Tuesday, June 18, 2019

How Franco Zeffirelli Taught Us About Love

See below for the 1936 poster

When I think about the late Franco Zeffirelli, the lush romantic music of Nino Rota enters my head, my mind flies back to the year 1968, and I’m once again young and in love. Of course I’m thinking of one of Zeffirelli’s earliest and best films, Romeo and Juliet. Over a long career much of his most acclaimed (not to mention most controversial) work involved opera, Nonetheless I think Zeffirelli’s opulent touch was extraordinarily well suited to the filming (within the walls of medieval Italian towns) of Shakespeare’s great early tragedy. .

When, as a college student, I first watched Zeffirelli’s Romeo and Juliet, my reference point was the classic 1936 black-&-white version from MGM. As befit one of Irving Thalberg’s prestige projects, the cast was chockful of stars from the MGM stock company: John Barrymore as Mercutio! Basil Rathbone as Tybalt! Edna May Oliver as Juliet’s nurse! Even Andy Devine in the small comic role of the nurse’s servant! Young Romeo was played by not-so-young Leslie Howard, who at 43 was still a go-to guy for romantic leading roles. His Juliet was 34-year-old Norma Shearer, a demure beauty who just happened to be Mrs. Irving Thalberg. It’s by no means a bad film, but under the direction of George Cukor the actors are formal and a bit stiff, playing at the Bard with a capital B.  There’s no way that anyone of my generation would have connected emotionally with this story of long-in-the-tooth star-crossed lovers. It was something we could watch dutifully, as for an assignment in an English class.

Then in 1968, at a time of high emotion for the youth of America, along came Zeffirelli to transform the time-worn story. Yes, the settings were beautiful and the well-choreographed street brawls unmistakably alive. But what really sold this version was the decision to cast in the leading roles actual teenagers not far removed in age from the lovers in Shakespeare’s tragedy. Leonard Whiting was 18 years old when the film was released, while Olivia Hussey was 15, just two years older than the storied Juliet. Their shaggy hair and youthful impetuousness made them seem like our peers. At a time when we were discovering love, sex, and the fact that our parents weren’t always right, their on-screen passion struck a chord with Baby Boomers. (I’ve since learned that the movie’s morning-after scene, with a nude Whiting artfully stretched out on the coverlet of the bridal bed, came as a delightful shock to certain young men who thereby discovered their own sexual leanings.)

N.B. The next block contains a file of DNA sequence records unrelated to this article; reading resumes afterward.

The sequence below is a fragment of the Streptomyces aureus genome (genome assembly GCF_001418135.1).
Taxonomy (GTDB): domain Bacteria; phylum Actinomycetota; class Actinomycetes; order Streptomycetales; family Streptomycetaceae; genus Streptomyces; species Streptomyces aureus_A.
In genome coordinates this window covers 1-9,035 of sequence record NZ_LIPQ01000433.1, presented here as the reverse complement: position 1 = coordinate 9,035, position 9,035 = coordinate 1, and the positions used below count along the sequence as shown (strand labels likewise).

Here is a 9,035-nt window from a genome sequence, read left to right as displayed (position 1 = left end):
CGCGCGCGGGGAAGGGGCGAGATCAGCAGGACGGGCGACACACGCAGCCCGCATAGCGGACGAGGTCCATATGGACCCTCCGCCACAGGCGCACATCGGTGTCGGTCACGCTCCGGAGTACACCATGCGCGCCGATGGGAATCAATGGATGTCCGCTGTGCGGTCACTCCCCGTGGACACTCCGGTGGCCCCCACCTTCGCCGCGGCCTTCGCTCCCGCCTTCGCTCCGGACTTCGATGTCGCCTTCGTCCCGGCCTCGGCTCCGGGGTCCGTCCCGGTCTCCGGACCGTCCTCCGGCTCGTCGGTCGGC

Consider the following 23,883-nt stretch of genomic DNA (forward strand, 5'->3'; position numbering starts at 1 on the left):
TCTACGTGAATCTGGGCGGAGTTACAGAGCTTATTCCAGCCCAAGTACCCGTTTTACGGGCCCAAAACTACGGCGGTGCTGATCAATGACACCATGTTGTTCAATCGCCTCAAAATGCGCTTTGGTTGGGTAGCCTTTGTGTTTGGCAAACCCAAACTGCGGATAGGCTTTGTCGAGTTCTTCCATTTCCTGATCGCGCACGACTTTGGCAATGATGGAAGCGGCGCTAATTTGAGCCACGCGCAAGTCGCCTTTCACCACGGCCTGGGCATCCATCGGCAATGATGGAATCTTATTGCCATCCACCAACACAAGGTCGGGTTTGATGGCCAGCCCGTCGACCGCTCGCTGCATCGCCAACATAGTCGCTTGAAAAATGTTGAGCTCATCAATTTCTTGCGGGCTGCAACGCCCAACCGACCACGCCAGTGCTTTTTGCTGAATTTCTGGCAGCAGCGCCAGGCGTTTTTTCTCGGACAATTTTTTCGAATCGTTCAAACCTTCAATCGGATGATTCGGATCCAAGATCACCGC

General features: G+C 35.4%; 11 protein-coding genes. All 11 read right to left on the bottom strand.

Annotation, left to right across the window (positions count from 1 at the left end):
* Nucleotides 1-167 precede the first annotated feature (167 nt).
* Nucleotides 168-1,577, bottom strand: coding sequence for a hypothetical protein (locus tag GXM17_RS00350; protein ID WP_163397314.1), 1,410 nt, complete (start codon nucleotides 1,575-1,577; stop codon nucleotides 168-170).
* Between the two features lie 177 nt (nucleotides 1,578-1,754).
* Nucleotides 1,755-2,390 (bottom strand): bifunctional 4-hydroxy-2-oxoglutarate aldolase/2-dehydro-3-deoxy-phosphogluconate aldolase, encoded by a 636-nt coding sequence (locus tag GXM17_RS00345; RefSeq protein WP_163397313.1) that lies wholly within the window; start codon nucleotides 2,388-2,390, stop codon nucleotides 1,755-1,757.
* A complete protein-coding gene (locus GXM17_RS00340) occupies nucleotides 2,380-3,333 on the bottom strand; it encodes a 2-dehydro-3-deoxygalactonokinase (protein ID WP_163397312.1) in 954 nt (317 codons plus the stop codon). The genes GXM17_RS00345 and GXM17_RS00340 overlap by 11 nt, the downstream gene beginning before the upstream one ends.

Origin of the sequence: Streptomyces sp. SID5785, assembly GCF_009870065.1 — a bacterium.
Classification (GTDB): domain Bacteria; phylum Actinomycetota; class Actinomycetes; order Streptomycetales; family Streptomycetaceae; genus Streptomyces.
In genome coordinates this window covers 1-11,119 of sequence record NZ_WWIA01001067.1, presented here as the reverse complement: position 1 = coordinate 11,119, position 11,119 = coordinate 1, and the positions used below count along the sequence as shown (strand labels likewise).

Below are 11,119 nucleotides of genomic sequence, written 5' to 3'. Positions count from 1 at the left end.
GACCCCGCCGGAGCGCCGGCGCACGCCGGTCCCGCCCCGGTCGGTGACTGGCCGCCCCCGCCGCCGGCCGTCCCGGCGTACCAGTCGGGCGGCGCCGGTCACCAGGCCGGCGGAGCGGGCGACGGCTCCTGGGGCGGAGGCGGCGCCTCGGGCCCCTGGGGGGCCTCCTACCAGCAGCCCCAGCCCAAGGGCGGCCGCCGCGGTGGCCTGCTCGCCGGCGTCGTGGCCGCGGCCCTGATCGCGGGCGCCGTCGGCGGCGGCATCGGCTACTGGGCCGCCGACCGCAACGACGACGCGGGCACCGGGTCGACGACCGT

One last example of how Cukor and Zeffirelli’s approach differed: Romeo first espies Juliet as she dances at the Capulet ball. In that instant, his infatuation with a certain Rosaline fades away as he reverently murmurs, “Oh, she doth teach the torches to burn bright!” In the Cukor version, Romeo is watching a formal  dance number in which Juliet, framed by a symmetrical arrangement of handmaidens, sways prettily while (as I recall) holding a floral wreath. Zeffirelli shows us instead a huge circle of Capulets, all shapes and sizes, all happily executing the moves of some period couple-dance. Juliet is not the best dancer of the bunch, and the dance formation doesn’t set her off as a rare object, or a prima donna. But she’s young, she’s lovely, and she’s just the right age . . .  so of course Romeo falls in love on the spot. .

It’s the youthful exuberance of love that Zeffirelli shows us. Perhaps the film may not hold up today, but what youthful love affair does?

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